It was like an obsession. I got up at various parts of the night to check if it was snowing. When I saw that the snow on the trees nearby had started melting I felt some comfort. When the sky was lit up enough by a quarter past seven there was enough reason for a few sparks of hope. The haze was much less than the previous day. In a way it is sad to see the snow melt from the trees and fall off to the ground. It looked as if they had been decked out in winter fineries for a show, and now, with the show over they are being shorn off the jewels. From early in the day avian life was more visible and audible; a couple of parakeets flew past my window and the chirping of birds sounded like they are happy with the ‘mausam’ change. Pigeons are up and about and mynas hopping from branch to branch hasten the dislodging of snow from the branches. The positive was that the birds, who are better predictors of climate change, are possibly signaling a better day.
In the morning I was told that if the Border Roads Organisation gets a clear day today the NH44 will be opened for traffic by tomorrow. I hope they do. It is colder when it does not snow. Despite the room heater I froze in the room. The pitter patter of melting snow could be heard constantly from the window. Large chunks of snow fell off from roof tops. I kept myself busy playing Solitaire on the laptop and in between games I kept looking out of the window for signs of improving weather. I heard that the highway is likely to be opened in the afternoon and was advised not to leave earlier than tomorrow morning as the pending vehicular traffic on the road is heavy.
Like a shy bride (they are out of fashion now; today’s brides are ones with ‘attitude’) the sun managed a few peeps from behind a strong haze. When I saw these ‘sunny’ attempts I exhorted the Sun mentally: Peep, Peep, Don’t Sleep (plagiarized from a warning sign on the NH44). I watched a lonely bird preening its feathers on the branch of a tree near my window. When I travelled through Bihar and Uttar Pradesh I found that cattle and dogs were ‘clothed’ to protect them from the cold. What about birds? They must take consolation in the fact that when they hop from branch to branch of the trees, with the Sun in alliance, they dislodge the ‘mighty’ snow from them.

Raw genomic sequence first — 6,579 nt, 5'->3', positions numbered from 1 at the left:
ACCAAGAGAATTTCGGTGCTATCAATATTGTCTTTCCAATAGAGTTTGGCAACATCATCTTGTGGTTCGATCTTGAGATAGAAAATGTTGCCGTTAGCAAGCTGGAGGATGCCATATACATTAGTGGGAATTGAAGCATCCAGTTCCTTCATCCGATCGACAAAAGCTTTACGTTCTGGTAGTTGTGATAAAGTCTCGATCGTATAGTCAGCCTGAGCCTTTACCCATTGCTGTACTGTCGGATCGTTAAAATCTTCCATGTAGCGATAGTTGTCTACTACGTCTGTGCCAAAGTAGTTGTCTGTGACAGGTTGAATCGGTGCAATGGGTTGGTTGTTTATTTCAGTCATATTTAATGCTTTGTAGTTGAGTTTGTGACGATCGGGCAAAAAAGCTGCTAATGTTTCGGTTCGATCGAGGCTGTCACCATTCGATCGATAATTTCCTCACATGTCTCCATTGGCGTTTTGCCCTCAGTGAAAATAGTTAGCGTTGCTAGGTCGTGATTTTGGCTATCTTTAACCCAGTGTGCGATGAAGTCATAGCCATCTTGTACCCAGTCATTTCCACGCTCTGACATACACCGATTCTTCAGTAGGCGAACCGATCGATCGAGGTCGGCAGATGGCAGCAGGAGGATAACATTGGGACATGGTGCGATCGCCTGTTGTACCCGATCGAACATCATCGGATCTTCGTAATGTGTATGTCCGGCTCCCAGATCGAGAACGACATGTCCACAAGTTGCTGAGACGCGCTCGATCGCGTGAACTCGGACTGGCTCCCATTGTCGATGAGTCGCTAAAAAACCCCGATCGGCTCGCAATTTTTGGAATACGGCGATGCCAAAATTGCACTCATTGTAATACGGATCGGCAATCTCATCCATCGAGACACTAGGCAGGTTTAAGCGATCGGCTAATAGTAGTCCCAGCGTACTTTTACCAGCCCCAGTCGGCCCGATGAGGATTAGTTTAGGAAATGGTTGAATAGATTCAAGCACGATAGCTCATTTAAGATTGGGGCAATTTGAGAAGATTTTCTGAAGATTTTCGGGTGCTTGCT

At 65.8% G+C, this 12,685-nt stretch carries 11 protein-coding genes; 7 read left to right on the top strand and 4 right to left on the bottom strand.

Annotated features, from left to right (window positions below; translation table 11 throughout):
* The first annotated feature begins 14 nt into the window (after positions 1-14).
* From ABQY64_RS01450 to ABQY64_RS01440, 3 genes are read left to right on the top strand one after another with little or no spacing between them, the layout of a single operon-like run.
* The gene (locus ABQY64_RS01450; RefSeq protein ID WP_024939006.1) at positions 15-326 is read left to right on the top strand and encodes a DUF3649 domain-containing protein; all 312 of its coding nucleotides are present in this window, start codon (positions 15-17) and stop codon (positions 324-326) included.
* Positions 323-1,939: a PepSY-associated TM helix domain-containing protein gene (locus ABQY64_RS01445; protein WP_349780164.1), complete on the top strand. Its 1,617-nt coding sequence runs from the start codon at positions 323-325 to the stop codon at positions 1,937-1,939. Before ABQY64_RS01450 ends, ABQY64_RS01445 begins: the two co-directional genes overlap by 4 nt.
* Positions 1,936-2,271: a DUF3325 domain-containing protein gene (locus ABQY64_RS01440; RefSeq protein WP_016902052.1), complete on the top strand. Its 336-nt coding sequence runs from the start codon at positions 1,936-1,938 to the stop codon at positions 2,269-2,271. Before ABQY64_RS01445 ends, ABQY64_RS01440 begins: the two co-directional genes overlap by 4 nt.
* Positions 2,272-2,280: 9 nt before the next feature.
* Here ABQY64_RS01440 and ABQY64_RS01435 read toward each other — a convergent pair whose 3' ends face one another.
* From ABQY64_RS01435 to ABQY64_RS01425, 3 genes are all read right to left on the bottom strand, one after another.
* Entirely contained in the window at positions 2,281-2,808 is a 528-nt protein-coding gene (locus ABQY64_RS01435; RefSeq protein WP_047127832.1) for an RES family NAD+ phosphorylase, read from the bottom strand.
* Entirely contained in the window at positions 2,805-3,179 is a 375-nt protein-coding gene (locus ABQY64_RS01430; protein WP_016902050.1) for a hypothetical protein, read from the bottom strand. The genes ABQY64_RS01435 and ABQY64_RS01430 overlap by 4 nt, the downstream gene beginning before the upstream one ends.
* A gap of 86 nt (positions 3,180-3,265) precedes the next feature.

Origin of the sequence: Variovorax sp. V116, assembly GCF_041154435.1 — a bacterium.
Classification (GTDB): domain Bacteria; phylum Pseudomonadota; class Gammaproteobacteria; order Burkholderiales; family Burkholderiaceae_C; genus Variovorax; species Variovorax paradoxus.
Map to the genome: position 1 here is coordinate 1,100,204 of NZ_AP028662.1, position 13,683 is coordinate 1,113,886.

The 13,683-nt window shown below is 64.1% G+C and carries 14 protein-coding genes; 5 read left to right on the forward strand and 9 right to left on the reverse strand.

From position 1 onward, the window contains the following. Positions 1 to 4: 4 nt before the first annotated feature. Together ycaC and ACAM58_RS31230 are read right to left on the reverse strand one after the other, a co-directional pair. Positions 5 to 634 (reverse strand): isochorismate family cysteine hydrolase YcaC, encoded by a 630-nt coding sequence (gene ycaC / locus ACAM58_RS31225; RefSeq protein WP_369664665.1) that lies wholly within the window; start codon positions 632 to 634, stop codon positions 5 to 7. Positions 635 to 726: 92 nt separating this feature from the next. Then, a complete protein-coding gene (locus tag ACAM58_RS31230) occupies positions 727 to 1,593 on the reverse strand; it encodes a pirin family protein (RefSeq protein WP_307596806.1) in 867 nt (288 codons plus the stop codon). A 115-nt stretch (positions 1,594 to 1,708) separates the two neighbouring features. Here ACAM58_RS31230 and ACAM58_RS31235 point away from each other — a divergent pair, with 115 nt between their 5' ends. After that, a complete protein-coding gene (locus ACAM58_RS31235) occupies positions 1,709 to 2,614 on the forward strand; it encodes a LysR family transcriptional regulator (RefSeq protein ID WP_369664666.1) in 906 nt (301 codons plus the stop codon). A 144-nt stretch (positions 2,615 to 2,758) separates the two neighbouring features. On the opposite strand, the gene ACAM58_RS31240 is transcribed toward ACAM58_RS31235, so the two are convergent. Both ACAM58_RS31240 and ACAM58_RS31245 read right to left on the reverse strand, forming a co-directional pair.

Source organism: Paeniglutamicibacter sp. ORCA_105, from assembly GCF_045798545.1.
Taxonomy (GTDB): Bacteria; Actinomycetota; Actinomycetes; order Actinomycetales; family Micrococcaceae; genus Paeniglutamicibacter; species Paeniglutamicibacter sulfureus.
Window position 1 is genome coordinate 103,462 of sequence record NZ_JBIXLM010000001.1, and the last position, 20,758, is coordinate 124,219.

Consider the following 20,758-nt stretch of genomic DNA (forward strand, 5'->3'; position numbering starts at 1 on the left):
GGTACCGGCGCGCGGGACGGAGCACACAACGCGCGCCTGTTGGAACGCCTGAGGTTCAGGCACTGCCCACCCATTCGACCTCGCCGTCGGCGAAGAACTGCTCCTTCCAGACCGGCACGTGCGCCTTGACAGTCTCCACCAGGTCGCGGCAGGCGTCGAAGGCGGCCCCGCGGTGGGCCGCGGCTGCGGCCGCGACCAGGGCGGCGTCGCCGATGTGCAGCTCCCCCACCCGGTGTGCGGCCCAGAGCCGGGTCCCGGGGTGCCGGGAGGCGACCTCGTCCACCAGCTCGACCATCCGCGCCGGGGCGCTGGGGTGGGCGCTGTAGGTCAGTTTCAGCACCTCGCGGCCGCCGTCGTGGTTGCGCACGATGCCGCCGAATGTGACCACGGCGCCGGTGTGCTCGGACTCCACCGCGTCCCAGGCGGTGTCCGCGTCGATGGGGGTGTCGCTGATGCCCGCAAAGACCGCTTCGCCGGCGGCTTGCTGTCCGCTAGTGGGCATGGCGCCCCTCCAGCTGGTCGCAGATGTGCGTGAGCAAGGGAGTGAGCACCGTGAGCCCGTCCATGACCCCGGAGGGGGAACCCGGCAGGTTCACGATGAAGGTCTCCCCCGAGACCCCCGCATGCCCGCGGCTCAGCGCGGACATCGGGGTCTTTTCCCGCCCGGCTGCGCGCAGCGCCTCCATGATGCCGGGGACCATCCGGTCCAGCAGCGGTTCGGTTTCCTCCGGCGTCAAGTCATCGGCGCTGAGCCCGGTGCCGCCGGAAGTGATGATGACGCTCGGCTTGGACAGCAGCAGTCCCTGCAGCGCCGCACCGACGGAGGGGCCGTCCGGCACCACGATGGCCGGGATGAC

By 3 pm, for the first time in 72 hours, the Sun was out in ‘full strength’. Bits of blue sky were also visible as against the dour grey clouds that hung low just a few hours back. I thought it a good time to move outdoors and try to locate a cybercafé to upload the blog posts. As I got out of the gate I was surprised to see the roads absolutely clear with the left over snow moved to the sides. I located an internet café on the way to the Dal Lake and completed the upload in quick time. With the sun out shopping activity was also in full swing. The locals and tourists, keen to utilize the fair weather, were out on the streets in strength. I went to a bakery and picked up a few ‘Sheermal’, which looks like a bun but is actually a puff. I headed for the Dal Lake and found it absolutely gorgeous. Shikaras were back in business. Seekh kebabs were being sold by street vendors around the Dal Lake. I sampled the delicious, juicy kebabs and got back to the GH. I am packed and ready to leave early morning, weather permitting.